This was my first time at ACSP, and I really enjoyed it. I ran into folks from my university, fell in with a flock of Canadian planning PhDs, and generally had fun. By going to panels, I also got a better sense of what I'd need to say to make my research about bikes, bodies, and public space in LA mean something to transportation planners. After listening to a rewarding roundtable discussion by recipients of the Paul Davidoff Book Award, I scooted out to the light rail and used the transit pass that had been included in my conference materials (what a great idea) to head south to the SLC Bicycle Collective. I was interested in visiting because their website talks about recycled bikes and serving low income communities. My research and activism focus on making connections between low income communities and the bike movement. Not only do low income cyclists exist in cities and suburbs, we should be doing more to promote cycling in low income communities. So I was excited to find out what's being done on this front in SLC!
Located in a light industrial neighborhood, several long blocks from a light rail station, the Collective has an impressive workspace full of bikey materials. When I arrived, there were only a few people wrenching, since they had not yet started their public hours. Over coffee at the vegan café down the block, I met with Jonathan Morrison, a co-founder of the space and the executive director, and learned a bit about their goals and programming.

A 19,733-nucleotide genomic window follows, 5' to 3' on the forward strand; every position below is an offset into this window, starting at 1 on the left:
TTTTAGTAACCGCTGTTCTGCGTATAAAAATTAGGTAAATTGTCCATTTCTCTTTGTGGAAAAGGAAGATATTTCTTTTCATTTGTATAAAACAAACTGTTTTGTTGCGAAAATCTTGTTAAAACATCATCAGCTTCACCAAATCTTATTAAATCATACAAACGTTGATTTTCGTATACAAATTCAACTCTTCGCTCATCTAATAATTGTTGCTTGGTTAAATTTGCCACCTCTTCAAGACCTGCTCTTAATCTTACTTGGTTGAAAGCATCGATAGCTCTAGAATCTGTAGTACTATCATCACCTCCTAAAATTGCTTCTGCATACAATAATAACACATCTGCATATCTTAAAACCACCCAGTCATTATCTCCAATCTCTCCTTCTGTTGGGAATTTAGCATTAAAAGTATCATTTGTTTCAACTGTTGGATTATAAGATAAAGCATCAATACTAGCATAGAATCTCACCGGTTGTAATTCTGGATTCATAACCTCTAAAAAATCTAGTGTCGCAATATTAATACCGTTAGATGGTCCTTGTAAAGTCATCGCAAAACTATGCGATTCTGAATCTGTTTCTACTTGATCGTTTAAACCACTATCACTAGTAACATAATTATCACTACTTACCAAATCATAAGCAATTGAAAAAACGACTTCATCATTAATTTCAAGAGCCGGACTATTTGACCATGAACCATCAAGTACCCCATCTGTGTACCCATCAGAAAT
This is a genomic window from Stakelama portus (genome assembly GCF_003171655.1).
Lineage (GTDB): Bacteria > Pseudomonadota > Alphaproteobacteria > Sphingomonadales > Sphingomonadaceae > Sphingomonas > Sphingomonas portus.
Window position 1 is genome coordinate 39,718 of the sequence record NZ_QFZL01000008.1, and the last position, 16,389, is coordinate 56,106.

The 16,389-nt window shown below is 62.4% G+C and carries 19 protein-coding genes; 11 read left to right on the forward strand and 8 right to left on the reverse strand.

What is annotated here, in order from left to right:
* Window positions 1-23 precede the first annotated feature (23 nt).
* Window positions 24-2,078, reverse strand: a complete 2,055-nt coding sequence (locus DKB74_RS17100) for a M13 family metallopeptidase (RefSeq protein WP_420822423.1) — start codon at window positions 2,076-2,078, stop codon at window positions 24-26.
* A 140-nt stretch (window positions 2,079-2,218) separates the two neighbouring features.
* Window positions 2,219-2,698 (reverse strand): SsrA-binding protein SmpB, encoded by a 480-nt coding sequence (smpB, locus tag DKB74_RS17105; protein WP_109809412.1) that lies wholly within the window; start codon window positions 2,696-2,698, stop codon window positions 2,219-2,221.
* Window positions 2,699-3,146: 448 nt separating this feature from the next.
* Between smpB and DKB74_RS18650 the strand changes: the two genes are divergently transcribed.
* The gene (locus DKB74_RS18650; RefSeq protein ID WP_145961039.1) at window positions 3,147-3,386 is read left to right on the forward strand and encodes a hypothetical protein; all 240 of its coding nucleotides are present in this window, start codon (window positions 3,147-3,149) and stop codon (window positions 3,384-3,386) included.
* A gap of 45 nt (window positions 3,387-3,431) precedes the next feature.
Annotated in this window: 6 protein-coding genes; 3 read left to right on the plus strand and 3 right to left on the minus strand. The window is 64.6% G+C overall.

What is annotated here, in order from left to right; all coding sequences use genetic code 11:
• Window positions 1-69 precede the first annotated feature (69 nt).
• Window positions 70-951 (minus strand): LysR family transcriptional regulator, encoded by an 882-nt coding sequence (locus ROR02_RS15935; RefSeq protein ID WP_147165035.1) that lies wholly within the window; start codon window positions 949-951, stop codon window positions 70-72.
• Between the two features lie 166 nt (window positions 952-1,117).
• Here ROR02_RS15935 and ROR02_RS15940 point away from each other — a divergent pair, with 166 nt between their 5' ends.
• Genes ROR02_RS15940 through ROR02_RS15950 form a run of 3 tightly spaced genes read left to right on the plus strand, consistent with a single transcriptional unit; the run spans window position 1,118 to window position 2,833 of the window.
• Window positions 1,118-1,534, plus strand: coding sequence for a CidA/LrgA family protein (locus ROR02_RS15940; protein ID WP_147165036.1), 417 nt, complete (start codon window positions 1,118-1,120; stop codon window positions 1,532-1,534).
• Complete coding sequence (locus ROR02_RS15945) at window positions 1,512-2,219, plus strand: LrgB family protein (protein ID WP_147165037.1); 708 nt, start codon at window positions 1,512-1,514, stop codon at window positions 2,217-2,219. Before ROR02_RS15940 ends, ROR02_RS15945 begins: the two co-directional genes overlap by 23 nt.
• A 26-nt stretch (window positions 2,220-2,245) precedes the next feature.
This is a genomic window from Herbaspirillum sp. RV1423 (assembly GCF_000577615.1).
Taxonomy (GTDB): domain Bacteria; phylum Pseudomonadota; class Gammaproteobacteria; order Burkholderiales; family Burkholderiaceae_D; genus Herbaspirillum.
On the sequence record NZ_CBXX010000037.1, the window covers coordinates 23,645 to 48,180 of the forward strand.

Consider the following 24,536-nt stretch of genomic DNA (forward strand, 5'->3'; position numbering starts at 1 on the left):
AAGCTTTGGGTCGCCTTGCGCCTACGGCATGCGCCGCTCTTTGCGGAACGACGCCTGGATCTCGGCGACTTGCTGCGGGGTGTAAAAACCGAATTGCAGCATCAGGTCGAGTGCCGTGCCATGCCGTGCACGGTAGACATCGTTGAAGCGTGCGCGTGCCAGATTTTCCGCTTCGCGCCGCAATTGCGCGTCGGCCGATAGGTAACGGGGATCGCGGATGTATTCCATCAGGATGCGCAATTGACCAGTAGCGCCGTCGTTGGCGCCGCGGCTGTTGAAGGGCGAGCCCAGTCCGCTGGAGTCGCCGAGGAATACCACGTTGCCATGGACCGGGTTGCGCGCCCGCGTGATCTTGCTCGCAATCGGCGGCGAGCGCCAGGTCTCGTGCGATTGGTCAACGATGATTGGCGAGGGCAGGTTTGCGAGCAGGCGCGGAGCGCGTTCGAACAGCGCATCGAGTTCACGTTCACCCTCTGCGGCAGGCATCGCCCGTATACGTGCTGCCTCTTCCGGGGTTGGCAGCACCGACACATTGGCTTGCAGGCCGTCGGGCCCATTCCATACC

Jonathan moved to the city in 2000, and met some other bicyclists through Critical Mass. Someone at a local government bike advisory committee suggested opening a tool cooperative, but the city passed on funding something like that. Thinking it'd be cool to have a place to fix their bikes, a kind of shared garage, a group of people decided to take the project on. They incorporated in 2002, and decided to focus on offering bike education to low income kids and promoting bikes as transportation. Almost ten years later, they're going strong.
Most impressive to me, the Collective has relationships with groups that support refugees and other immigrants in Salt Lake City. A person in need of transportation can get a voucher from a participating organization, bring it here, and walk out with a recycled bike. I like the idea of nonprofits working together like a machine.
And, similar to what happened in Los Angeles around the Bike Kitchen, the Collective's presence seems to have encouraged more businesses to open up in the neighborhood. The vegan café (where the very sweet server treated us to coffee) and another bike shop have opened up nearby since they settled into this location.
When we walked back over so Jonathan could open up the space for fixing hours, we found a group of people waiting to get to work. Before I left I happened upon a volunteer trying to communicate with a Latino man who spoke mainly in Spanish. Jonathan had mentioned that the collective hasn't yet managed to establish relationships with SLC's Latino community, and it did seem like this man was having a hard time getting started on his repairs. I tried to help facilitate understanding, but having gone months without talking about bikes in Spanish, I struggled too. Fortunately it seems like a space that would welcome more involvement by Spanish speaking volunteers, and I admired the effort the volunteer made to cross the language barrier.